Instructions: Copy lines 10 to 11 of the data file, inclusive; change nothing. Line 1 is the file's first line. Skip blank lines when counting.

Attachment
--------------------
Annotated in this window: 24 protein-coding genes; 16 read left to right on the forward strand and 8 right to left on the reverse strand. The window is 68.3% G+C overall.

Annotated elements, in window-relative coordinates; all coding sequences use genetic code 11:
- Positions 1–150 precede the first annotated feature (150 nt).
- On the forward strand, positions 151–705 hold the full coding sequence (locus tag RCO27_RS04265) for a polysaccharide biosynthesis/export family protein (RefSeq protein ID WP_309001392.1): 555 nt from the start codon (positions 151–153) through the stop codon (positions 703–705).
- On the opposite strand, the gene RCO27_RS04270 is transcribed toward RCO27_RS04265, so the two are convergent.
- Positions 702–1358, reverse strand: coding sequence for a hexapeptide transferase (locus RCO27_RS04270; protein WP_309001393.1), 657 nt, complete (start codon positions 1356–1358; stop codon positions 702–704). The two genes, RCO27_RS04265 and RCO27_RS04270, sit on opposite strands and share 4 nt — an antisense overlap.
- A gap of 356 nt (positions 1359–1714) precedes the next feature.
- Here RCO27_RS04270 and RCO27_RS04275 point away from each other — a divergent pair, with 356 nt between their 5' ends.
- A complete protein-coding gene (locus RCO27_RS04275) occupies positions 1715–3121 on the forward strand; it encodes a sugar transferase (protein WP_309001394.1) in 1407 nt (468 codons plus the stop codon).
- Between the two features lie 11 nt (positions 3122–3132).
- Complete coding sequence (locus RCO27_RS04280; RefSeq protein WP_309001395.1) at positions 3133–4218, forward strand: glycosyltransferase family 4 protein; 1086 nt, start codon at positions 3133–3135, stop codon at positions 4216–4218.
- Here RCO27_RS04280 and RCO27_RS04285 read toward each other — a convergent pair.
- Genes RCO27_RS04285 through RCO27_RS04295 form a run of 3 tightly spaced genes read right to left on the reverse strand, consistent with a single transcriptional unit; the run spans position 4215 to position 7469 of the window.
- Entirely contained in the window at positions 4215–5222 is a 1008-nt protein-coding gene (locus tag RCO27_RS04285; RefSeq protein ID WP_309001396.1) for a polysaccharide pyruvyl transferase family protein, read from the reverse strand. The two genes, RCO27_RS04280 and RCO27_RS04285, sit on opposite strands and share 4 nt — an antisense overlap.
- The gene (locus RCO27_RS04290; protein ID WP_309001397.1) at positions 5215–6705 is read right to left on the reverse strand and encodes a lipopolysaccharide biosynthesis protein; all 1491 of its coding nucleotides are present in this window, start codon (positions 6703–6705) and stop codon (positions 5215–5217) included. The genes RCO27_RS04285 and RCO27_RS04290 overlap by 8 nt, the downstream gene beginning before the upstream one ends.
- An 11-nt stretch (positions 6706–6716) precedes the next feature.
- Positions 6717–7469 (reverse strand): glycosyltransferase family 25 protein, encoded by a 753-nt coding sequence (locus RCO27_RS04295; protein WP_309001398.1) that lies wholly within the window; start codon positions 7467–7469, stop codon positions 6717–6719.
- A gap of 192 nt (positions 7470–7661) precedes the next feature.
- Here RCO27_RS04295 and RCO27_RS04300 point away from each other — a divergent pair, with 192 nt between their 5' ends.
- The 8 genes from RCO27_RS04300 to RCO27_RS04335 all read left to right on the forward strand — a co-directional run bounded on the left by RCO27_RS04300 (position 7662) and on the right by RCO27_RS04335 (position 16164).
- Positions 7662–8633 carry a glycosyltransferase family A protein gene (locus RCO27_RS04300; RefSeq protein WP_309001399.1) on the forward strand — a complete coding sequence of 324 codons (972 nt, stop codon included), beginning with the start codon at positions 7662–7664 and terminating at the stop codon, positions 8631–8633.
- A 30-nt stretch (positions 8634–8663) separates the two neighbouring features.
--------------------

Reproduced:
- Between the two features lie 11 nt (positions 3122–3132).
- Complete coding sequence (locus RCO27_RS04280; RefSeq protein WP_309001395.1) at positions 3133–4218, forward strand: glycosyltransferase family 4 protein; 1086 nt, start codon at positions 3133–3135, stop codon at positions 4216–4218.